Investigating the Possibilities of Cooperative Sorghum Syrup Production and Marketing for Strengthening Small Farm Sustainability in Northern Indiana

Project Overview

Project Type: Farmer/Rancher
Funds awarded in 2017: $22,477.00
Projected End Date: 10/31/2019
Grant Recipient: Old Loon Farm
Region: North Central
State: Indiana
Project Coordinator:
Jane Loomis
Old Loon Farm

Information Products


  • Agronomic: sorghum (sweet)


  • Animal Production: feed/forage
  • Crop Production: crop improvement and selection, varieties and cultivars
  • Education and Training: demonstration, farmer to farmer, mentoring, networking
  • Farm Business Management: cooperatives, farmers' markets/farm stands, value added
  • Sustainable Communities: local and regional food systems, new business opportunities

    Proposal summary:


    Sorghum syrup is a natural and delicious value-added product with a good shelf life and excellent nutritional benefits. It is possible to grow sweet sorghum in northern Indiana, but there are challenges to address in order for more small-scale farmers to succeed. Many in northern Indiana were once familiar with raising sorghum for making sorghum syrup, though the tradition has become rare outside of Amish circles. Older folks recall the tradition, though generally don’t recall practical agronomy details, nor do they regularly use sorghum syrup as a sweetener. Additionally, markets for the syrup product have changed, along with marketing methods and targets.

    Several challenges in particular need to be addressed:

    • The scale of a sorghum patch that a small farmer can grow to efficiently make enough syrup to sell.
    • Determining the current market for organic, non-GMO sorghum syrup in our region, identify the customer base and the price base for the product, and developing new regional markets.
    • Determining which sorghum crop varieties work well for small-scale syrup production in northern Indiana.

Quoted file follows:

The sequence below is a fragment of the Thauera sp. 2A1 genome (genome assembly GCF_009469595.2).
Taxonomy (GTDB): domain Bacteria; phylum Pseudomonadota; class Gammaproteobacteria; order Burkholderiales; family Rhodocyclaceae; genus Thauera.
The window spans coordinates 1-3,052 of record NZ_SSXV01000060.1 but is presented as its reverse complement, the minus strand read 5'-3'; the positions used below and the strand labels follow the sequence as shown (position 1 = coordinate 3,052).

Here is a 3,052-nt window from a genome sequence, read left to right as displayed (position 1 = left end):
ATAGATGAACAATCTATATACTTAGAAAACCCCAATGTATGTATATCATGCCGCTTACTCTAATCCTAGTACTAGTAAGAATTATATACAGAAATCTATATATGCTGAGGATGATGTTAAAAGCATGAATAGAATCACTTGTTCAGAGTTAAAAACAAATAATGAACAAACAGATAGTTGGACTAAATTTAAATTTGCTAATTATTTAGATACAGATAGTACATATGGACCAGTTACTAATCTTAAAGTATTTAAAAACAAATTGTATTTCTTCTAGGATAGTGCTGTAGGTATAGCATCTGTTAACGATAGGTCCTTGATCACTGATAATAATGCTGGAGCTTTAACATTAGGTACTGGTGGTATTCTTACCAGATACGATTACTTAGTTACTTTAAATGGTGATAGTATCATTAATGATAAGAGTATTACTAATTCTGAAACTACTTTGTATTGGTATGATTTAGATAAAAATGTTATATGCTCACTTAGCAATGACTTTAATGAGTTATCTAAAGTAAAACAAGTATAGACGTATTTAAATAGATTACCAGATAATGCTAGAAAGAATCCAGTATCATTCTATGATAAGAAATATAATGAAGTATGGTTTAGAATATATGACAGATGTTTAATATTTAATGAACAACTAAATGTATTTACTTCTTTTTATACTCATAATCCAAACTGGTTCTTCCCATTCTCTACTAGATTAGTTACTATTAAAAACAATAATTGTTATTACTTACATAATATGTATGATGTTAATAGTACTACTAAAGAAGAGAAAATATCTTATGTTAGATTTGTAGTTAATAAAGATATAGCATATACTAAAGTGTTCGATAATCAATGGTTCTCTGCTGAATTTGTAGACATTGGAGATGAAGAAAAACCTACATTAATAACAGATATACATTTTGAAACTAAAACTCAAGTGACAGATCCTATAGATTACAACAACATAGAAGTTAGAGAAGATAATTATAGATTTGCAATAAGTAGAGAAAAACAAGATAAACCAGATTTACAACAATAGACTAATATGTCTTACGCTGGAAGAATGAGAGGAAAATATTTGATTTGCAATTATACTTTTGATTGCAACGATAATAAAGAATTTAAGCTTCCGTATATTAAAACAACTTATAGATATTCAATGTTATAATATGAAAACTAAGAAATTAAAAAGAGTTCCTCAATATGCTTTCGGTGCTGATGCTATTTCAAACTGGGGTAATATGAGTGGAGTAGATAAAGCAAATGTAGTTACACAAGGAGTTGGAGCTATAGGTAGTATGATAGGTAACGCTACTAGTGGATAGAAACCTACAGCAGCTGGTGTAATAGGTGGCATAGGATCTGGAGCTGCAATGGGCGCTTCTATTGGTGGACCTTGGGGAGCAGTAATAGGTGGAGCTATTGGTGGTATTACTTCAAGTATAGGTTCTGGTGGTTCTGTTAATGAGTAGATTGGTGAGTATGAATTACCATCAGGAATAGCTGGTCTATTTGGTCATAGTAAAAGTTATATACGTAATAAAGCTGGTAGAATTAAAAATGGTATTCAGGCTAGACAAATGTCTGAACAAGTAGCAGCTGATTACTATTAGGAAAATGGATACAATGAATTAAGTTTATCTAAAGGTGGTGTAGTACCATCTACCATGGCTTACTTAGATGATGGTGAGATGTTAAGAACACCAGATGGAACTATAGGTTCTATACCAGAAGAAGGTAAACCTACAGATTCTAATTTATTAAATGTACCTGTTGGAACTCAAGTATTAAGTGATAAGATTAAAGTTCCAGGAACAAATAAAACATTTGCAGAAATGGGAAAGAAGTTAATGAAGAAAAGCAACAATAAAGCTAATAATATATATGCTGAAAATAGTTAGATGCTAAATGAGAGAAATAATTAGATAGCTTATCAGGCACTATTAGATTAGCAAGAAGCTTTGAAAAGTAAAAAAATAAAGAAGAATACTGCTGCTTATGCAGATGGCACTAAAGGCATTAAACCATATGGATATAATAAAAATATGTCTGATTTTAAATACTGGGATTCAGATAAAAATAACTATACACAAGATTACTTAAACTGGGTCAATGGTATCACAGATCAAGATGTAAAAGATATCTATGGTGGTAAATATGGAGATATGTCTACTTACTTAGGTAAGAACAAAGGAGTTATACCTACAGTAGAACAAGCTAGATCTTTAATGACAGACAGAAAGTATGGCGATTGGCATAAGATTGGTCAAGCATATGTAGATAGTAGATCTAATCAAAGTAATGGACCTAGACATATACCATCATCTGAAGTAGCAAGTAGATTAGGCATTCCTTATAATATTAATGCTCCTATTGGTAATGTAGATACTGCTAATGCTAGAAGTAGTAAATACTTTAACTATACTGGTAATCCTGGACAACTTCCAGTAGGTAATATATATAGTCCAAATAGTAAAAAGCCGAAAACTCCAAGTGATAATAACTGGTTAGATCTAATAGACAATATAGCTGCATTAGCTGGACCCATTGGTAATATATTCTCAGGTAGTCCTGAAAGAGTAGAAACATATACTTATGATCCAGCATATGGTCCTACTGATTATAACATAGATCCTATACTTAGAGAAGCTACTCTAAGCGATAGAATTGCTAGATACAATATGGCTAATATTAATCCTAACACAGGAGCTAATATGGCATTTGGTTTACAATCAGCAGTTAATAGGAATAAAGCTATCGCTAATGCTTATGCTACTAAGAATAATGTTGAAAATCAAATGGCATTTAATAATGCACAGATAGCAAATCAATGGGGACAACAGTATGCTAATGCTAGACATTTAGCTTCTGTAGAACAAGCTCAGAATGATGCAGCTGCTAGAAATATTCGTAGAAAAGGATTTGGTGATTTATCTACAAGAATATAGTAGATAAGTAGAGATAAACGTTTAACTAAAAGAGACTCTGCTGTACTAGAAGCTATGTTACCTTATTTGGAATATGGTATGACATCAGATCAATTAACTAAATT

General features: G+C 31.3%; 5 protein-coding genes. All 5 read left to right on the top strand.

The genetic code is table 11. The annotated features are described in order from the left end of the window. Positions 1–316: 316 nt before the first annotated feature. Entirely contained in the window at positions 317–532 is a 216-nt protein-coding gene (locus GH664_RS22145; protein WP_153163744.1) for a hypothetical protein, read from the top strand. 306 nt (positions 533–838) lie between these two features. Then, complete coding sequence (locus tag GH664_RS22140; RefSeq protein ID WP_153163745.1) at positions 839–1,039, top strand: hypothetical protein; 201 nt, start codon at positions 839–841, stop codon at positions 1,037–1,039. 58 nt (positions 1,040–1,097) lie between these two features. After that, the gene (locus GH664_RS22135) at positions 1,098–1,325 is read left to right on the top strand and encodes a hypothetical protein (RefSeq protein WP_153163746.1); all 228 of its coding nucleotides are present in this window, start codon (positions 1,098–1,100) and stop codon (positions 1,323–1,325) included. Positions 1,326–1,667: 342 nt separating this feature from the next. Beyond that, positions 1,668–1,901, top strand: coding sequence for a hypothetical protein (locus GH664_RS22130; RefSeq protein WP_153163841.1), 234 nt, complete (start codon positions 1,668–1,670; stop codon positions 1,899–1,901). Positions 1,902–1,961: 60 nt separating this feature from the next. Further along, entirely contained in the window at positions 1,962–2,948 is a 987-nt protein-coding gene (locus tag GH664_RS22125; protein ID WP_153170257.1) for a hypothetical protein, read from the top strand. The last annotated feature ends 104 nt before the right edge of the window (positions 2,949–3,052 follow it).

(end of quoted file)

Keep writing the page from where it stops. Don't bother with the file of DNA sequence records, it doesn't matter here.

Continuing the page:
• The current lack of equipment, infrastructure and knowledge for evaporating and processing cane juice into syrup products, and how this need can be addressed cooperatively among farmers in order to reduce costs.
    • The critical labor period for within-the-row weeding in the summer, and for fall harvest, and the most efficient method(s) to address the labor issue.
    • Lack of critical agronomic information in the region, including how and when to get seed in the ground on time in spring to ensure sorghum has a long enough season to properly mature before first frost.


    As a group of small farmers, we wish to work together to pose solutions to these challenges. These will include:

    • Visit Amish farms regionally and sorghum farmers in another region (likely in the upper South... Kentucky, Tennessee) to observe growing practices, product quality tips, and marketing; join the National Sweet Sorghum Producers and Processors Association to gain access to information and outreach opportunities and events;
    • Trial several sweet sorghum varieties replicated at each of our cooperating farm.
    • Together hire and share a part-time intern who will collect crop and inputs data, monitor crop trials on each farm, and coordinate activities and volunteers for work days and field days.
    • Together hire a part-time marketing contractor, to research existing market outlets, help to create bulletins, photos, and other marketing outreach on social and print media, and develop new regional markets (possibly in the restaurant and craft brewery field) for sorghum syrup.
    • Evaluate sweet sorghum varieties, and save seeds to share with other farms.
    • Rent access to a local sorghum press, and if necessary, upgrade and/or repair the press, or purchase a sorghum press for cooperative sharing.
    • Retrofit or build a small-scale outdoor processing area for cane pressing and evaporation that is food safe and replicable
    • Experiment with evaporation and product filtering processes, and try to standardize quality to produce a superior syrup product.
    • Generate a seasonal bulletin, a social media video, and how-to guide for northern Indiana farmers and homesteaders with agronomic and product finishing tips.
    • Partner with local high school FFA groups, county Purdue Extension, and others in the community to teach about local sorghum syrup production.

    Project objectives from proposal:

    1. Investigate the optimum scale for profitably growing, harvesting, pressing and processing sweet sorghum cane on small plots, and to develop new local and regional markets for sorghum syrup in Northern Indiana.
    2. Increase economic stability for farmers in our region by working out the ways in which sweet sorghum can fit into the production area and timetable of farmers in our region, adding another high-value crop with a product that is shelf stable and can be sold in periods when few other products are available for farmers to sell.
    3. Benefit the environment through diversification of farms and increase water conservation and drought mitigation through the unique traits of the crop.
    4. Rebuild and strengthen networks of collaboration between farmers in our region by sharing labor at crucial periods (early weeding, harvest, processing).
    Any opinions, findings, conclusions, or recommendations expressed in this publication are those of the author(s) and do not necessarily reflect the view of the U.S. Department of Agriculture or SARE.